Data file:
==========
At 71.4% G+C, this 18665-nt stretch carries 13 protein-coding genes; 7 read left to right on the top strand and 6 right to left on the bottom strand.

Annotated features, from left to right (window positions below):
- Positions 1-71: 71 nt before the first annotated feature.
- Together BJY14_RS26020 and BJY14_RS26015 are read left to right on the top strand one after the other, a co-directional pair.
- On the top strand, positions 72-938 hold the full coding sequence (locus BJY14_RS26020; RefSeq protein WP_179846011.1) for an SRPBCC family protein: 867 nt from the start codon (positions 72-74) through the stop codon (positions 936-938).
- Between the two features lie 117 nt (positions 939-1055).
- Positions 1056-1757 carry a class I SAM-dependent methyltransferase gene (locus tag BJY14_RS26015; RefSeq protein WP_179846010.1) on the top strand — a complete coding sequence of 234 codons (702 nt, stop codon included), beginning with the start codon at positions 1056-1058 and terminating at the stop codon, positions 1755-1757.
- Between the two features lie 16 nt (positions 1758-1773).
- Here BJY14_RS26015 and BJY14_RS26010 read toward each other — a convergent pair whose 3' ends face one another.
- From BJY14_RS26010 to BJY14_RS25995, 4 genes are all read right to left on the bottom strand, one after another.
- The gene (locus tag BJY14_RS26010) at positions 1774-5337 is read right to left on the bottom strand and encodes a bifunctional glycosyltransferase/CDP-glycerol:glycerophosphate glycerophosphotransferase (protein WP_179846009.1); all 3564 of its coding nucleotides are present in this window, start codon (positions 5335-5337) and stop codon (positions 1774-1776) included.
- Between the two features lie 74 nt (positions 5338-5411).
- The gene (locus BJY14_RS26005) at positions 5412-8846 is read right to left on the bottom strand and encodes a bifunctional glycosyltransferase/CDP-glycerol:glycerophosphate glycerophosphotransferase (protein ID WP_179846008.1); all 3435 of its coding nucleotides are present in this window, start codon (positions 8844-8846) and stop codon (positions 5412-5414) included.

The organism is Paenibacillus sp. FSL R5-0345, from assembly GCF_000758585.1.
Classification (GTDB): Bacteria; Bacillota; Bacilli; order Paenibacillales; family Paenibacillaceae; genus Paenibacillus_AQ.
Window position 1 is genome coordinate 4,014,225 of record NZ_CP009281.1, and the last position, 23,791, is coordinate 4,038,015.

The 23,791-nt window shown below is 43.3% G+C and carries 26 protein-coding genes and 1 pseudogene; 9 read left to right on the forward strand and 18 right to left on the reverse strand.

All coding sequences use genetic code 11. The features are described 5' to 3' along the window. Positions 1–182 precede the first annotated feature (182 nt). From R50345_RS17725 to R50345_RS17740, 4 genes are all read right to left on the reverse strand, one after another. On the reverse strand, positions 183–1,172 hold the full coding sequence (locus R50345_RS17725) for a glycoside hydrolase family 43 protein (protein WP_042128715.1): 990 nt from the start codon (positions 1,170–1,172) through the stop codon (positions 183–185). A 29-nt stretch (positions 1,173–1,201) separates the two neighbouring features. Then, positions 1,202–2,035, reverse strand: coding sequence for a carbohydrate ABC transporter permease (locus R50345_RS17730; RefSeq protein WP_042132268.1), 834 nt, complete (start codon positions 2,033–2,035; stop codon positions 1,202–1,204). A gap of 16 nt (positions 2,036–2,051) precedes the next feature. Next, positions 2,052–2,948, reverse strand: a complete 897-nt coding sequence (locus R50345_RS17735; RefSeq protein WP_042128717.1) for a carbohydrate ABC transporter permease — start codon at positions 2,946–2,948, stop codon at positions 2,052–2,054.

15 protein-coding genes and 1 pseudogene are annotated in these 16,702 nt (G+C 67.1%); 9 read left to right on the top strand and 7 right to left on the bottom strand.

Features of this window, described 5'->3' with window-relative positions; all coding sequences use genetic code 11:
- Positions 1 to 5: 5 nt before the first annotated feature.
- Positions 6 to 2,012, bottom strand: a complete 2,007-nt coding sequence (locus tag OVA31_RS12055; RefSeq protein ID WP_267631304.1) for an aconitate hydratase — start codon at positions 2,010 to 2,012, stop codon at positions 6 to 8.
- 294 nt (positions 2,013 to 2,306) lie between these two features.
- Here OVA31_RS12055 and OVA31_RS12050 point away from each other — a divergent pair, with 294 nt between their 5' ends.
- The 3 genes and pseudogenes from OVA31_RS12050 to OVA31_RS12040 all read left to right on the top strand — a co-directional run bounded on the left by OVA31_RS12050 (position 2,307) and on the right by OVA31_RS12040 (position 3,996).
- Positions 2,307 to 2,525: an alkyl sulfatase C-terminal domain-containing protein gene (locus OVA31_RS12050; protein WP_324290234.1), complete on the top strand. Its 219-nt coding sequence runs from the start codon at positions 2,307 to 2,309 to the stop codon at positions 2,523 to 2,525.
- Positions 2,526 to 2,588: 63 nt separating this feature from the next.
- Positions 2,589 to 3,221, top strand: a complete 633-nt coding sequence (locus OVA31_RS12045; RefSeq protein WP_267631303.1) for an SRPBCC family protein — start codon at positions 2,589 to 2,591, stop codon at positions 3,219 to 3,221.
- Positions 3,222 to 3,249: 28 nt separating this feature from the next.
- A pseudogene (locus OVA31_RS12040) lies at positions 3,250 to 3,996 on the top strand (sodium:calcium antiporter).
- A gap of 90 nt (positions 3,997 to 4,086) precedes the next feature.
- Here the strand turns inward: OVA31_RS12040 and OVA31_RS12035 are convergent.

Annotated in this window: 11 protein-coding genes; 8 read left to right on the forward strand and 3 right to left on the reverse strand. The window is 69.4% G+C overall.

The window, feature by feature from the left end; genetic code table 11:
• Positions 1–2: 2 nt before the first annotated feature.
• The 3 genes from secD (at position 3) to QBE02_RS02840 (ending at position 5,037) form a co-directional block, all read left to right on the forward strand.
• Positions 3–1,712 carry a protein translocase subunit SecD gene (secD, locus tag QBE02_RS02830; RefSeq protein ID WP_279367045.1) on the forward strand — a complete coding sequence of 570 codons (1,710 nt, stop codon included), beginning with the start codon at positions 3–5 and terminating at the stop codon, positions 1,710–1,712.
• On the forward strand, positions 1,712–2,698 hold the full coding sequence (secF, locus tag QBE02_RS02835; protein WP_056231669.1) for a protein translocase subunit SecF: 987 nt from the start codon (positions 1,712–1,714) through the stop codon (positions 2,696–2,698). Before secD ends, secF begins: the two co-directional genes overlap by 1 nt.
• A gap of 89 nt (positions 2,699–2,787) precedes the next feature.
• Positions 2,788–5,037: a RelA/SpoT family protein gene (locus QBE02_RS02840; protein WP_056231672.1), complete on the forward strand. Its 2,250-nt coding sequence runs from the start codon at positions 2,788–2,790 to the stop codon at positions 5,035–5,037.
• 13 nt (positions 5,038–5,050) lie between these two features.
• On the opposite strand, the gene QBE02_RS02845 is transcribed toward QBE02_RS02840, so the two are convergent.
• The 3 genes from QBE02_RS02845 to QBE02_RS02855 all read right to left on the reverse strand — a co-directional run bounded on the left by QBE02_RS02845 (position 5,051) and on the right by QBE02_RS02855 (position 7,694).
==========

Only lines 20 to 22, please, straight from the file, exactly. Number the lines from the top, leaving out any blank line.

Features of this window, described 5'->3' with window-relative positions; all coding sequences use genetic code 11:
- Positions 1 to 5: 5 nt before the first annotated feature.
- Positions 6 to 2,012, bottom strand: a complete 2,007-nt coding sequence (locus tag OVA31_RS12055; RefSeq protein ID WP_267631304.1) for an aconitate hydratase — start codon at positions 2,010 to 2,012, stop codon at positions 6 to 8.